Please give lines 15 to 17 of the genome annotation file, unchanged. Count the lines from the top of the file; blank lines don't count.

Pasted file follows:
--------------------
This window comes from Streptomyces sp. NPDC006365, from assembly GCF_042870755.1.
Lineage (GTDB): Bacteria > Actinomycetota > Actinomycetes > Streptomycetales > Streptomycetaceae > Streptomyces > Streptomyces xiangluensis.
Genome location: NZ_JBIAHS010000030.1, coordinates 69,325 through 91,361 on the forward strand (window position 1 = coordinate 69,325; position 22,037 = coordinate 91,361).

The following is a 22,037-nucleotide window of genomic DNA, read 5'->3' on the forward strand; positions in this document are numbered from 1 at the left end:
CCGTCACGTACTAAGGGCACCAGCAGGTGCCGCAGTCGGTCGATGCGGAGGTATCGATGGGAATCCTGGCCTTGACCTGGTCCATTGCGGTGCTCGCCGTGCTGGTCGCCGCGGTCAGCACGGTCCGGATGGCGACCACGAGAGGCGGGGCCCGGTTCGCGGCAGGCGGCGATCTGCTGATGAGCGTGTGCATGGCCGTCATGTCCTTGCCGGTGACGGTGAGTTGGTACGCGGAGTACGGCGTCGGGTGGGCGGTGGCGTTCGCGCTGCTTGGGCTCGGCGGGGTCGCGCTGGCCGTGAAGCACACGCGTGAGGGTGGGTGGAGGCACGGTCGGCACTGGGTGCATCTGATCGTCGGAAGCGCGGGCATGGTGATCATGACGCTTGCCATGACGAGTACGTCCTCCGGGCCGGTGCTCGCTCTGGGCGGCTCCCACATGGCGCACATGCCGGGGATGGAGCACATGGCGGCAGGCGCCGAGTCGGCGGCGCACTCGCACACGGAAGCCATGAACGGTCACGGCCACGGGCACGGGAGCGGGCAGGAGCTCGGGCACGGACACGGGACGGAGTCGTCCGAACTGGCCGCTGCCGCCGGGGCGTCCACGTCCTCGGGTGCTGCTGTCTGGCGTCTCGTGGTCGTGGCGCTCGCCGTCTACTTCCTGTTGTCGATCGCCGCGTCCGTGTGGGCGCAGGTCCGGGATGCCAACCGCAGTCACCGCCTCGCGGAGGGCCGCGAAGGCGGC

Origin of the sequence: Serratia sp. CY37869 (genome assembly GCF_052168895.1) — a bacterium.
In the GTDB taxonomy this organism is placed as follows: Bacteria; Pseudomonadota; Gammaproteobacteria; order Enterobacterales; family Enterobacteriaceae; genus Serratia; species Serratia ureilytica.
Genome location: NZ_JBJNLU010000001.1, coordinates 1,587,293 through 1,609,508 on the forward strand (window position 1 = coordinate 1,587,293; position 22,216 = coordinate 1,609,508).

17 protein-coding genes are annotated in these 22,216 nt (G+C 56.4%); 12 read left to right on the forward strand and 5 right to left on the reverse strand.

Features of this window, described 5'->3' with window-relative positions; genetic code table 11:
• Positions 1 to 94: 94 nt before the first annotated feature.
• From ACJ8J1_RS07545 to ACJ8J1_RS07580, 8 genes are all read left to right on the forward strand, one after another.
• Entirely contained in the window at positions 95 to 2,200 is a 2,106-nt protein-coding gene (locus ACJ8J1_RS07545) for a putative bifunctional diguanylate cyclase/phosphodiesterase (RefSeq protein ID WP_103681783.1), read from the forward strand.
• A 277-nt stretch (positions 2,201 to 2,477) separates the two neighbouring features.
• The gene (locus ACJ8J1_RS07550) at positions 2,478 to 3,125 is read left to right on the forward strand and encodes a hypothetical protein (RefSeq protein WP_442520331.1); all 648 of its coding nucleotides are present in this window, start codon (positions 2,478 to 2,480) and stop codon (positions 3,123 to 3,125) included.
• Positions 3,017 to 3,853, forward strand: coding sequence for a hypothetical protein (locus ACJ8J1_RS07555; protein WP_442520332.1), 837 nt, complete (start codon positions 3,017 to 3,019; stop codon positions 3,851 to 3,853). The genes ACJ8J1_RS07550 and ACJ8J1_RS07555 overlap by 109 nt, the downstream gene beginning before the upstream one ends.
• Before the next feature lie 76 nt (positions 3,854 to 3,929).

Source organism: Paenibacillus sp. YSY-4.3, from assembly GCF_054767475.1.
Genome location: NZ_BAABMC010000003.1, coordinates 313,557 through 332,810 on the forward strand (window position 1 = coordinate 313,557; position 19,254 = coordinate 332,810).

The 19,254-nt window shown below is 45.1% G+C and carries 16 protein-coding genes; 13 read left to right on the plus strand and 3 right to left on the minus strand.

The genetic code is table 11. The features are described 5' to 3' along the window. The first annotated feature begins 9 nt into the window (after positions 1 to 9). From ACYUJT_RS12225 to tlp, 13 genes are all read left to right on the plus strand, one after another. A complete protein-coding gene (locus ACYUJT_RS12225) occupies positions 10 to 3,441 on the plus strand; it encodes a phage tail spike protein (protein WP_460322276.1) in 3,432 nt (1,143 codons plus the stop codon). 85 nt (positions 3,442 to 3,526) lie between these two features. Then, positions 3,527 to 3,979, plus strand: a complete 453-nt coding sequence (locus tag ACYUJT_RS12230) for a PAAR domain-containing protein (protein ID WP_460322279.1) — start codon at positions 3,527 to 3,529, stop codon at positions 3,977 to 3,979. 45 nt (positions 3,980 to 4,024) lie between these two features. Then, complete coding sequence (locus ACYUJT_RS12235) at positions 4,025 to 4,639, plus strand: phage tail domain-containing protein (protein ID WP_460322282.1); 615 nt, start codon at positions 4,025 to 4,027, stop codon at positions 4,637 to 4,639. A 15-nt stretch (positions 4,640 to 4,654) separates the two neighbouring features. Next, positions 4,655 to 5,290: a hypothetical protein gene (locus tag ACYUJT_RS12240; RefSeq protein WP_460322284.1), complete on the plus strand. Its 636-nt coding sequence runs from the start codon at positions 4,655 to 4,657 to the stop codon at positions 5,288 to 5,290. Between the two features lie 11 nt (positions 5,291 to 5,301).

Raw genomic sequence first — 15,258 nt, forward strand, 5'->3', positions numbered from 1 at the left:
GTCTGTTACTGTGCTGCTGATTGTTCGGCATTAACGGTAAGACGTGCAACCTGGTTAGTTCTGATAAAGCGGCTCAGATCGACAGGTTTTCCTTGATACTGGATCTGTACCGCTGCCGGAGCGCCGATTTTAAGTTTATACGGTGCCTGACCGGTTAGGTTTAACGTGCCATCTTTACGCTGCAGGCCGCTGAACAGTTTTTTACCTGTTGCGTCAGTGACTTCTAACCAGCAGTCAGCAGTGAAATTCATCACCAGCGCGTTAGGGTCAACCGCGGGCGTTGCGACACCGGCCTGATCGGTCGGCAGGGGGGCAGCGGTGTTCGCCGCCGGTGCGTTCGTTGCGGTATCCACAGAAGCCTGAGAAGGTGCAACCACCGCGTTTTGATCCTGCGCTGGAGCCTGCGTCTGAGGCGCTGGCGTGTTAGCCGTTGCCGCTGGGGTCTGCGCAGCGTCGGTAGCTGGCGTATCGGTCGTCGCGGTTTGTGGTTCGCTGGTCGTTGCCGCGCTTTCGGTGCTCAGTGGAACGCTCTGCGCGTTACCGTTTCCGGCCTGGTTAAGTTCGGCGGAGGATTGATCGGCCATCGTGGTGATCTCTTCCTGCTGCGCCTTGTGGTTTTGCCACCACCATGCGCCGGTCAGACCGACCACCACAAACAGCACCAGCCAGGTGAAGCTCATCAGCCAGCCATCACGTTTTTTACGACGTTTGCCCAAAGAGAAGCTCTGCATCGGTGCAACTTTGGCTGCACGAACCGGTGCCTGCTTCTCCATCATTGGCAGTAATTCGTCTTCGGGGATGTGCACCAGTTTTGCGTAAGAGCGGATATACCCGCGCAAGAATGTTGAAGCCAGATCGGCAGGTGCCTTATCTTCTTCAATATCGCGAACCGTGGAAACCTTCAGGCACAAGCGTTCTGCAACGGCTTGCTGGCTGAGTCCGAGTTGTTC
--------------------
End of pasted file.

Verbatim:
• The gene (locus ACJ8J1_RS07550) at positions 2,478 to 3,125 is read left to right on the forward strand and encodes a hypothetical protein (RefSeq protein WP_442520331.1); all 648 of its coding nucleotides are present in this window, start codon (positions 2,478 to 2,480) and stop codon (positions 3,123 to 3,125) included.
• Positions 3,017 to 3,853, forward strand: coding sequence for a hypothetical protein (locus ACJ8J1_RS07555; protein WP_442520332.1), 837 nt, complete (start codon positions 3,017 to 3,019; stop codon positions 3,851 to 3,853). The genes ACJ8J1_RS07550 and ACJ8J1_RS07555 overlap by 109 nt, the downstream gene beginning before the upstream one ends.
• Before the next feature lie 76 nt (positions 3,854 to 3,929).